Netflix Content Chief: BBC Holds Back Kids Shows Licenses in U.K.

DEAL OF THE WEEK: Ted Sarandos

Netflix chief content officer Ted Sarandos, speaking at MIPCOM, said the company's shift to originals is in part a reaction to customer demand because TV shows account for 50 to 60 percent of viewing on the service.

Ted Sarandos says the broadcaster doesn't sell its children's series to the streaming service in Britain for up to five years, forcing it to offer more U.S. shows.

LONDON -- Netflix chief content officer Ted Sarandos has criticized the BBC for not offering licenses for its U.K. children's TV shows to streaming video services in Britain for up to five years.

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That means that Netflix's U.K. service must offer more U.S. shows, while the British public broadcaster's commercial arm, BBC Worldwide, loses out on additional revenue, he told the Guardian.

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BBC Worldwide does not hold back licensing rights outside the U.K., so Netflix has deals with the company in other markets, such as the U.S. and Latin America. Popular BBC kids shows include Shaun the Sheep and In the Night Garden. But in the U.K., the BBC is protecting its own kids channels.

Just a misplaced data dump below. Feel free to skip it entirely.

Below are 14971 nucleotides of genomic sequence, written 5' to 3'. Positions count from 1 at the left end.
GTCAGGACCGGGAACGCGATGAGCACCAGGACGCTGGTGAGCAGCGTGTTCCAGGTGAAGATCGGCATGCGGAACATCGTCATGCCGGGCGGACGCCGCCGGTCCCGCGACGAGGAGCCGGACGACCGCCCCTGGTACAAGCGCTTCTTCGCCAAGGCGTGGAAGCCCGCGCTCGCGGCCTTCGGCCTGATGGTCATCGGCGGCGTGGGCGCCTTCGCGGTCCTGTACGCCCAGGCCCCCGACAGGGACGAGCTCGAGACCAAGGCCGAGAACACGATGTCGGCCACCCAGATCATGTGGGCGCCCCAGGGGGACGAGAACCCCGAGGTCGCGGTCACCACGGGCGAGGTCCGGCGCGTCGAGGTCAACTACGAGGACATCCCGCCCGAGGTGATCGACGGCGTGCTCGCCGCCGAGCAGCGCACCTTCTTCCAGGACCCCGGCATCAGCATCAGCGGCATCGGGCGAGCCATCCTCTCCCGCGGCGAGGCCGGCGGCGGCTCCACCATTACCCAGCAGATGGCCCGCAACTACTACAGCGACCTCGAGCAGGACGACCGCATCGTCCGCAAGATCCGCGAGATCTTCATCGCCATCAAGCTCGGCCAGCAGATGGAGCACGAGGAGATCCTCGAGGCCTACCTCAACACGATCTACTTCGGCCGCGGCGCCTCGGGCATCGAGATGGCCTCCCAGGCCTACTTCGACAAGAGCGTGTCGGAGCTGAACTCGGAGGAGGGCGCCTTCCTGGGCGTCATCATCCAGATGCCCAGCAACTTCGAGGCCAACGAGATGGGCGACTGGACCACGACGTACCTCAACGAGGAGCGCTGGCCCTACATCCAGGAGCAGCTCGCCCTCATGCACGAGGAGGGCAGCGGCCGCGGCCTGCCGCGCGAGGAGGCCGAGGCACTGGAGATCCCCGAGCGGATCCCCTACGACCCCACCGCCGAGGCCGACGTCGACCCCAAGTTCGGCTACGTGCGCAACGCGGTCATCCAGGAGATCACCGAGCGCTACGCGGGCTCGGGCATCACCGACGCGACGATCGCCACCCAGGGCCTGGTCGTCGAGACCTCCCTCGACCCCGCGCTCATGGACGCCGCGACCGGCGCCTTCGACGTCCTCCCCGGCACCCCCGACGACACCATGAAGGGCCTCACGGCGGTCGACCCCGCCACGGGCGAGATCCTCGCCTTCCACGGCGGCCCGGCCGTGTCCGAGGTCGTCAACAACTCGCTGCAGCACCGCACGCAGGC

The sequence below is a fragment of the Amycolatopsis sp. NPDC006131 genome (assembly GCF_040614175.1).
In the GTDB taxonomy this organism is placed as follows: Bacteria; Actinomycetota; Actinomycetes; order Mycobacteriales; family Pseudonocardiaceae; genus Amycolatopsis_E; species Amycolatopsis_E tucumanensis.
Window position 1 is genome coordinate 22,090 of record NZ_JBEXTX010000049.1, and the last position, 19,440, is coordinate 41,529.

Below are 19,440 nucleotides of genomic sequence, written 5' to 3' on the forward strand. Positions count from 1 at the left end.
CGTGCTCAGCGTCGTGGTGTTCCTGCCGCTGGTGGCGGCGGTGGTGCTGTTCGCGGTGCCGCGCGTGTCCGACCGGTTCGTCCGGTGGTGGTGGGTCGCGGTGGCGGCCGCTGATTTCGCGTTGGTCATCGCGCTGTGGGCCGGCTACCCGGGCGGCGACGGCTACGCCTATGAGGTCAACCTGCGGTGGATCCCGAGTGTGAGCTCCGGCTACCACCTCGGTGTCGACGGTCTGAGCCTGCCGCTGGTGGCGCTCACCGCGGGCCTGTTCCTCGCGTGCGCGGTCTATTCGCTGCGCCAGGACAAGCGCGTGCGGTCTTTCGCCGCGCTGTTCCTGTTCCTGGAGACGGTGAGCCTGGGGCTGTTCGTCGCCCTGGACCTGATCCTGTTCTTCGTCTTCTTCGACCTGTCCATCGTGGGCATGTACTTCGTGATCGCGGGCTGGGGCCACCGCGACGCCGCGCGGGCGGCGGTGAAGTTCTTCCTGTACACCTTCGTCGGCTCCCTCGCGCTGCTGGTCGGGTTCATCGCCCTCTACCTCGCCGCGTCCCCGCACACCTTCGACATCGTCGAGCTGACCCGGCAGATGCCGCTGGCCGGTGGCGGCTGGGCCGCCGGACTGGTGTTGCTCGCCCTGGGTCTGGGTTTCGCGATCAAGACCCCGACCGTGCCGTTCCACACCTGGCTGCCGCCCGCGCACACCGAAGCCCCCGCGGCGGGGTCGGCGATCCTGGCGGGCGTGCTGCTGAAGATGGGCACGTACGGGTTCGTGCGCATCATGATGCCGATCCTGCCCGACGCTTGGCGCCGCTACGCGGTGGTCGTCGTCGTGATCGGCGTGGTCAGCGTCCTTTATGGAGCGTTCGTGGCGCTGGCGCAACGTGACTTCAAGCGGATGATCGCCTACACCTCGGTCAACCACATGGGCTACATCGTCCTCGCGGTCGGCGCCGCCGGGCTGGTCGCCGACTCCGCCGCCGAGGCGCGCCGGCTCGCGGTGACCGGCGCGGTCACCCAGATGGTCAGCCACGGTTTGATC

Sarandos suggested that the U.K. approach was anticompetitive and could threaten the global relationship between the two companies.

"We could pay a lot of money to license that programming, and they could make more programming and make the BBC a better public service product," Sarandos said. "What is amazing is we have the ability to give an even larger global footprint to BBC content, but I don't want to sit behind that big blackout window."

Sarandos argued that this approach is short-sighted. "It is a huge mistake -- kids' brands are very short-life cycles, and I'm not willing to pay anything for those things five years later," he explained. "The best commercial decision possible is to license content while it has a shelf life."

Added the Netflix executive: "The money I [would] be spending in the U.K. on homegrown product I have to spend on U.S. imports, because they are not making that content, the more attractive programming, available in the current windows. … We are a global product, so I want the same windows in the U.K. as I have in the U.S., Brazil and the Nordics."

BBC Worldwide defended its windowing approach. "BBC Worldwide has a long-standing and collaborative relationship with Netflix, which we look forward to continuing," said a spokesman. "And, while the BBC's windowing policy means that most children's programming remains available to U.K.-license-fee payers through the CBeebies and CBBC channels ahead of any commercial video-on-demand services, we have provided Netflix with such popular series as Charlie & Lola, MI High and The Sarah Jane Adventures."

Sarandos told the Guardian that he does respect the BBC brand and its global appeal despite his U.K. kids shows windowing concerns. "What I love about BBC is that it is closer to what we are trying to do -- they've created a real global brand."

Netflix launched in the U.K. and Ireland early last year and crossed the 1-million-subscriber milestone in the summer. 

It hasn't updated its subscriber count since, but is believed to have around 2 million-plus subs in the U.K. and Ireland.

Twitter: @georgszalai